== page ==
Our children are an incredible gift from God. We not only have the privilege of fulfilling part of our purpose in life as we raise them—we also get the benefit of relying on our Heavenly Father as he helps us raise them. There is nothing greater than knowing your purpose and living it out the fullest. To be what God intended you to be.
We want to invite you to check out this pilot version of our site to see what you think. If you like it, please sign up to get emails (at the bottom of the main page) so you can get new articles delivered to your inbox. Please also share it with friends locally or across the country. During this pilot phase, we’re relying on feedback and engagement from dads to inform our national launch in the fall.
“‘I prayed for this child, and the LORD has granted me what I asked of him. So now I give him to the LORD. For his whole life he will be given over to the LORD.’ And he worshiped the LORD there.”
1 Samuel 1:27–28 (NIV)
“The only thing that will make growing up psychologically safe for our sons is for them to know that we value them and that we love them, and that we have every confidence that they will grow naturally into good men.”
Raising Cain: Protecting the Emotional Life of Boys
I am a boy mom; I have three of them. Even now that I also have a daughter, I still consider myself pretty much a boy mom. And since the day my oldest was born 12 years ago, I have known in my core that there is something immeasurable about the power of a strong mother-son bond. In fact, a strong mother-son bond is now measurably found to improve brain growth in the areas of memory and learning, to decrease levels of depression, to increase self-esteem, and to help boys build empathy and a high level of emotional intelligence. This is a powerful and beautiful bond meant to facilitate our precious boys to become kind, strong, and godly men. So we know the bond is there. We know the bond is important.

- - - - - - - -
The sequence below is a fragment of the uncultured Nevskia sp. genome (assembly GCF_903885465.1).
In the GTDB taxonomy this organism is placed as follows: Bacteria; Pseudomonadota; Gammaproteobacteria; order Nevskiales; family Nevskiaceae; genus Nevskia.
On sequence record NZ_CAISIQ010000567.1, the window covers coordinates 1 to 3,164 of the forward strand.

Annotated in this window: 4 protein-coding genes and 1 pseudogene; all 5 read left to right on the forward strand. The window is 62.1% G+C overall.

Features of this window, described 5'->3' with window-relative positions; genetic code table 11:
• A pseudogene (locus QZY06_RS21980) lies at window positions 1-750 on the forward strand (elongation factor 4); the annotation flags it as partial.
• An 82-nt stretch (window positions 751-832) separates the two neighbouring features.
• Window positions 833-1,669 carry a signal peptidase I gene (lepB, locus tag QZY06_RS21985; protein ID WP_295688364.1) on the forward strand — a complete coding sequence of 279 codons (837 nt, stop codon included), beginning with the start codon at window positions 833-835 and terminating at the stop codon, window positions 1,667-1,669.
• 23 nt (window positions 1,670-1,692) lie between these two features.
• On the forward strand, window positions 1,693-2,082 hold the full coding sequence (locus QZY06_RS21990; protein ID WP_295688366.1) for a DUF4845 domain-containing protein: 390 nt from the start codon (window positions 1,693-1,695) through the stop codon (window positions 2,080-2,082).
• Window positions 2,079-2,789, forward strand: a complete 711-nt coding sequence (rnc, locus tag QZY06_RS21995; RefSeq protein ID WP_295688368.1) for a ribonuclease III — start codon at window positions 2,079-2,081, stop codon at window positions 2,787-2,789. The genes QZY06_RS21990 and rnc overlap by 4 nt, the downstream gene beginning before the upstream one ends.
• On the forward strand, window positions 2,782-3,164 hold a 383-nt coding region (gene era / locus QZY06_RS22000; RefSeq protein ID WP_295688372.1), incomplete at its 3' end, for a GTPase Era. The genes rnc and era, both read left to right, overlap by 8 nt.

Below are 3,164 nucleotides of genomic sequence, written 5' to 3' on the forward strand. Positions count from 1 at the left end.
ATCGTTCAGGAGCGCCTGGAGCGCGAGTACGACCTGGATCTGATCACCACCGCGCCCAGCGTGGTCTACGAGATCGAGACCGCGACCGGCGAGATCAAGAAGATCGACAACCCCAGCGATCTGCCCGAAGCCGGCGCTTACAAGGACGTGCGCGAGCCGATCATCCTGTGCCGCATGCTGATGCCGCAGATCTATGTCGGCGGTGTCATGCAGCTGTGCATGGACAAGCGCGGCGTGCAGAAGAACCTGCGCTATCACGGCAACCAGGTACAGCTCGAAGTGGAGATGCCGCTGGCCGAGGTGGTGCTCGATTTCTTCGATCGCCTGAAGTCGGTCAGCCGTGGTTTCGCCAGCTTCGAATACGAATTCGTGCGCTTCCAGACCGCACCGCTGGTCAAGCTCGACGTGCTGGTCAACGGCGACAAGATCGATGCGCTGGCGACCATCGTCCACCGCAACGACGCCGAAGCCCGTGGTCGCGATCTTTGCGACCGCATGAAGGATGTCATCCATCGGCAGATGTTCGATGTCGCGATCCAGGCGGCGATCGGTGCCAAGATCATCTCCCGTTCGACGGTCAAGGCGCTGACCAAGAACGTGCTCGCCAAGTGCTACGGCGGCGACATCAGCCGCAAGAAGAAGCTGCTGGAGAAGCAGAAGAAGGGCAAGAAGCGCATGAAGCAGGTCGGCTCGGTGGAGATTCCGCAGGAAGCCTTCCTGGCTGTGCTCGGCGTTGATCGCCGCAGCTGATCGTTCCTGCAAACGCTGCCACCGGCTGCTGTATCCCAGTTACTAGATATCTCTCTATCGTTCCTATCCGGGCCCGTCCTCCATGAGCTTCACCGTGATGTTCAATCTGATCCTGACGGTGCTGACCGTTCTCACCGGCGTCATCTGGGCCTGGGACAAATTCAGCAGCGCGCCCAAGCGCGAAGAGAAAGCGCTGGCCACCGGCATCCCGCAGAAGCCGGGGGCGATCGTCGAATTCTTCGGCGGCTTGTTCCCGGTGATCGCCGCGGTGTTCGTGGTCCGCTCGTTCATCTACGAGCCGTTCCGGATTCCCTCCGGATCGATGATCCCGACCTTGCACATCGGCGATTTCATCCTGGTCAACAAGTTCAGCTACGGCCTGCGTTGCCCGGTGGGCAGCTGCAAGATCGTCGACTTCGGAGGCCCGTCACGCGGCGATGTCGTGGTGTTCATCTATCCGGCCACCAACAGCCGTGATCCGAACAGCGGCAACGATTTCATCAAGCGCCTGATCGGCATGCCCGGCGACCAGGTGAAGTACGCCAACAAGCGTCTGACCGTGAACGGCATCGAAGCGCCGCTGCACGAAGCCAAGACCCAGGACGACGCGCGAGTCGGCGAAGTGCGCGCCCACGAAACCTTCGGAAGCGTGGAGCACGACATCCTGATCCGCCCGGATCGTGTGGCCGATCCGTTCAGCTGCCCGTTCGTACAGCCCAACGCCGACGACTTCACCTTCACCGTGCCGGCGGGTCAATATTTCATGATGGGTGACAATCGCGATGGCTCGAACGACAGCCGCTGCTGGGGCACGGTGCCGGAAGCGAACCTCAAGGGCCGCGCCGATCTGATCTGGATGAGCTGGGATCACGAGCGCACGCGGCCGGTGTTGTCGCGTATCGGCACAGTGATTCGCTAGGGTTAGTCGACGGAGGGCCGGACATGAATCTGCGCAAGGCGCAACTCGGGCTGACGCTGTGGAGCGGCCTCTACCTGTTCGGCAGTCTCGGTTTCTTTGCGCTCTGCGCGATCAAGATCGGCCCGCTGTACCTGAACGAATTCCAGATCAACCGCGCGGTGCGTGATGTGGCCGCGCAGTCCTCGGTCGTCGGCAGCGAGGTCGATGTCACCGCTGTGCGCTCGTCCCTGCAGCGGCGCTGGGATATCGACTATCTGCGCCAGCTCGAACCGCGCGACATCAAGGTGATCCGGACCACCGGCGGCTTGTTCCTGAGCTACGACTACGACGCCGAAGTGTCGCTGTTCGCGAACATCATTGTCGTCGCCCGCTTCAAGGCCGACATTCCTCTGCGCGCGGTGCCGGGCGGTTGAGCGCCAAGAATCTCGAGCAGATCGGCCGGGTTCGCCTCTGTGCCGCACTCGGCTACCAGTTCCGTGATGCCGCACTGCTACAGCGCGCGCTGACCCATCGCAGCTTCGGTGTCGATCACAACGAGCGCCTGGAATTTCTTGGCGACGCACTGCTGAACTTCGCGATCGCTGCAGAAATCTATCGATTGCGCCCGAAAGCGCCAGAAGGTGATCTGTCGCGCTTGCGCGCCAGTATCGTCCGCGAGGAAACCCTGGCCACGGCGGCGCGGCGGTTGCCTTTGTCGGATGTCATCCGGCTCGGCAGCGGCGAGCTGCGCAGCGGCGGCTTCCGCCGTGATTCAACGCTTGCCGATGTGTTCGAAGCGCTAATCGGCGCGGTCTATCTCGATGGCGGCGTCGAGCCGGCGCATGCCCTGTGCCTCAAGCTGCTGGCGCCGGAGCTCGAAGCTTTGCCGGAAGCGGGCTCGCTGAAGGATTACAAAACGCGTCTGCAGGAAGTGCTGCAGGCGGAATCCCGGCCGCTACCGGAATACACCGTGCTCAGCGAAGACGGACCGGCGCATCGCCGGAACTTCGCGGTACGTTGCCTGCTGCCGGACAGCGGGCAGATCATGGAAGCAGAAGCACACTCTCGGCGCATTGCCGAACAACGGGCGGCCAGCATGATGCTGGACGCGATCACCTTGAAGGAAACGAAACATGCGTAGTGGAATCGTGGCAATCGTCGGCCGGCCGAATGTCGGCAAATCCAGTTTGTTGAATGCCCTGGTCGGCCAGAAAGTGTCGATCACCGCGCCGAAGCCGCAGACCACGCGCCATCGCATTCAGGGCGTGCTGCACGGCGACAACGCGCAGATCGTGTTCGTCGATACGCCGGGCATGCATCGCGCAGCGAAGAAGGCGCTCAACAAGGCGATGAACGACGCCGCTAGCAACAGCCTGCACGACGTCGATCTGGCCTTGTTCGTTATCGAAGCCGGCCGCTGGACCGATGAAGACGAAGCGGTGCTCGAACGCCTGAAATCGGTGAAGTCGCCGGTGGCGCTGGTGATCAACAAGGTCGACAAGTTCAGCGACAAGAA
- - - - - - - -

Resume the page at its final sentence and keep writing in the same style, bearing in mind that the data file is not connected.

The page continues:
Here are four ways my kids advised me to help make the irreplaceable mother-son bond stronger.
Last month, PDS had a parent seminar on social media, smartphones, and other technology for kids. Parents raised great questions, and many of the best solutions came from other parents. This blog is our attempt to share the best of that meeting with you and to answer some of the follow-up questions.
By God’s design, our kids desire community and connection—and in their purest forms, smart phones and social media can help create community and connect people. We see that good as parents, but we also see the dangers in technology. We’re all in the struggle to figure out the right thing for our children based on their age, their maturity, and God’s unique design of them.
“We love because he first loved us.” 1 John 4:19
This month, our virtue is Faithful Follower — the most important of all our virtues. Faithful Followers know they are loved by God, and they respond by following God’s commands to love God and love others. In other words, this virtue gives us the purpose and power to live out all of the other virtues as parents, families, and individuals.
When you were a child, was there an area where you really struggled to do what was right? Did you normally obey the first time you were asked, or did you have to make a mistake before learning to do what was right?
This month, our virtue is Noble Knight. Being a Noble Knight means living with honor and integrity—in other words, knowing what’s right and doing it even when it’s tough. A Noble Knight pursues what is right and just.